Appropriation of GPIbα from platelet-derived extracellular vesicles supports monocyte recruitment in systemic inflammation
Research output: Contribution to journal › Article
Colleges, School and Institutes
- KU Leuven Campus Kulak Kortrijk.
Interactions between platelets, leukocytes and the vessel wall provide alternative pathological routes of thrombo-inflammatory leukocyte recruitment. We found that when platelets were activated by a range of agonists in whole blood, they shed platelet-derived extracellular vesicle which rapidly and preferentially bound to blood monocytes compared to other leukocytes. Platelet-derived extracellular vesicle binding to monocytes was initiated by P-selectin-dependent adhesion and was stabilised by binding of phosphatidylserine. These interactions resulted in the progressive transfer of the platelet adhesion receptor GPIbα to the monocytes. GPIbα+-monocytes tethered and rolled on immobilised von Willebrand Factor or were recruited and activated on endothelial cells treated with TGF-β1 to induce the expression of von Willebrand Factor. In both models monocyte adhesion was ablated by a function-blocking antibody against GPIbα. Monocytes could also bind platelet-derived extracellular vesicle in mouse blood in vitro and in vivo. Intratracheal instillations of diesel nanoparticles, to model chronic pulmonary inflammation, induced accumulation of GPIbα on circulating monocytes. In intravital experiments, GPIbα+-monocytes adhered to the microcirculation of the TGF-β1-stimulated cremaster muscle, while in the ApoE knockout model of atherosclerosis, GPIbα+-monocytes adhered to the carotid arteries. In trauma patients, monocytes bore platelet markers within 1 hour of injury, the levels of which correlated with severity of trauma and resulted in monocyte clearance from the circulation. Thus, we have defined a novel thrombo-inflammatory pathway in which platelet-derived extracellular vesicle transfer a platelet adhesion receptor to monocytes, allowing their recruitment in large and small blood vessels, and which is likely to be pathogenic.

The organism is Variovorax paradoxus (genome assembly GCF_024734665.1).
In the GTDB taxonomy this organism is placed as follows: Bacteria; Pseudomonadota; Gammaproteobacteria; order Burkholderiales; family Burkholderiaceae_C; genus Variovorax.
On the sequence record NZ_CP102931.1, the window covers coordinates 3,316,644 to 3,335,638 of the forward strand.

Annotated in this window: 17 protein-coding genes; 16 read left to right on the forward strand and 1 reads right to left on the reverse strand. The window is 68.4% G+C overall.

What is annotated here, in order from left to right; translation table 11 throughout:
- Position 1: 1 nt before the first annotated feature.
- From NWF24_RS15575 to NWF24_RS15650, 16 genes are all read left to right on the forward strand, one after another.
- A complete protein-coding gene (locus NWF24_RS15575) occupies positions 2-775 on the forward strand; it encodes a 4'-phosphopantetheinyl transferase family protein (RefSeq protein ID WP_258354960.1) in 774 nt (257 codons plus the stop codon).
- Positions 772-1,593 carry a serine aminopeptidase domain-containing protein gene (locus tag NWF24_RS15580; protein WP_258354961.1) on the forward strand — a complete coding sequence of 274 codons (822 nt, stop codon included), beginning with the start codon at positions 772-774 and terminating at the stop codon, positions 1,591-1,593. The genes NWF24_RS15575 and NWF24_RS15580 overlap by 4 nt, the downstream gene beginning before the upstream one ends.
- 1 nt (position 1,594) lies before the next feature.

|Publication status||Accepted/In press - 23 Aug 2019|
- Granulocytes, Monocytes, Macrophages, Vascular Wall Biology and Platelet Adhesion, platelets, Atherosclerosis, Thrombo-Inflammation